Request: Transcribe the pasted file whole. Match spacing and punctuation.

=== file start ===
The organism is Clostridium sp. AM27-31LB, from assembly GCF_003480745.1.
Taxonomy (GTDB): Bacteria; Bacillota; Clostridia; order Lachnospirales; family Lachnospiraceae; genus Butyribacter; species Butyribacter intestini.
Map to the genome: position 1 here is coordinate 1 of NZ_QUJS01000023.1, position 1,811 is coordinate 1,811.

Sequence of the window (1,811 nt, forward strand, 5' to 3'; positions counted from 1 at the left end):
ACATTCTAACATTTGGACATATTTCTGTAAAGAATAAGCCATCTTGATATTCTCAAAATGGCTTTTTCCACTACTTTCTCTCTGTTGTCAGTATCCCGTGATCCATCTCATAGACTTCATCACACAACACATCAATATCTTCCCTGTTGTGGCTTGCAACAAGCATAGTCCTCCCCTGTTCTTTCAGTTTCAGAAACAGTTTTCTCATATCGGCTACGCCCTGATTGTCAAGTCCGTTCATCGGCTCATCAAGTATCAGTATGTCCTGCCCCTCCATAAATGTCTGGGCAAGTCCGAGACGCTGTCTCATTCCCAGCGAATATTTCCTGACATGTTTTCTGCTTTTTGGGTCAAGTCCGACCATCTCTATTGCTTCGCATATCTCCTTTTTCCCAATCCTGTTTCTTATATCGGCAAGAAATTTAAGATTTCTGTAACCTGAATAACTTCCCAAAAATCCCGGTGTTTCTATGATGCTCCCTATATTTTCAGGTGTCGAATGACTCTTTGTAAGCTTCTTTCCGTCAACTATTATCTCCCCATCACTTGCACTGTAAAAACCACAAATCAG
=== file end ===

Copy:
The organism is Clostridium sp. AM27-31LB, from assembly GCF_003480745.1.
Taxonomy (GTDB): Bacteria; Bacillota; Clostridia; order Lachnospirales; family Lachnospiraceae; genus Butyribacter; species Butyribacter intestini.
Map to the genome: position 1 here is coordinate 1 of NZ_QUJS01000023.1, position 1,811 is coordinate 1,811.

Sequence of the window (1,811 nt, forward strand, 5' to 3'; positions counted from 1 at the left end):
ACATTCTAACATTTGGACATATTTCTGTAAAGAATAAGCCATCTTGATATTCTCAAAATGGCTTTTTCCACTACTTTCTCTCTGTTGTCAGTATCCCGTGATCCATCTCATAGACTTCATCACACAACACATCAATATCTTCCCTGTTGTGGCTTGCAACAAGCATAGTCCTCCCCTGTTCTTTCAGTTTCAGAAACAGTTTTCTCATATCGGCTACGCCCTGATTGTCAAGTCCGTTCATCGGCTCATCAAGTATCAGTATGTCCTGCCCCTCCATAAATGTCTGGGCAAGTCCGAGACGCTGTCTCATTCCCAGCGAATATTTCCTGACATGTTTTCTGCTTTTTGGGTCAAGTCCGACCATCTCTATTGCTTCGCATATCTCCTTTTTCCCAATCCTGTTTCTTATATCGGCAAGAAATTTAAGATTTCTGTAACCTGAATAACTTCCCAAAAATCCCGGTGTTTCTATGATGCTCCCTATATTTTCAGGTGTCGAATGACTCTTTGTAAGCTTCTTTCCGTCAACTATTATCTCCCCATCACTTGCACTGTAAAAACCACAAATCAG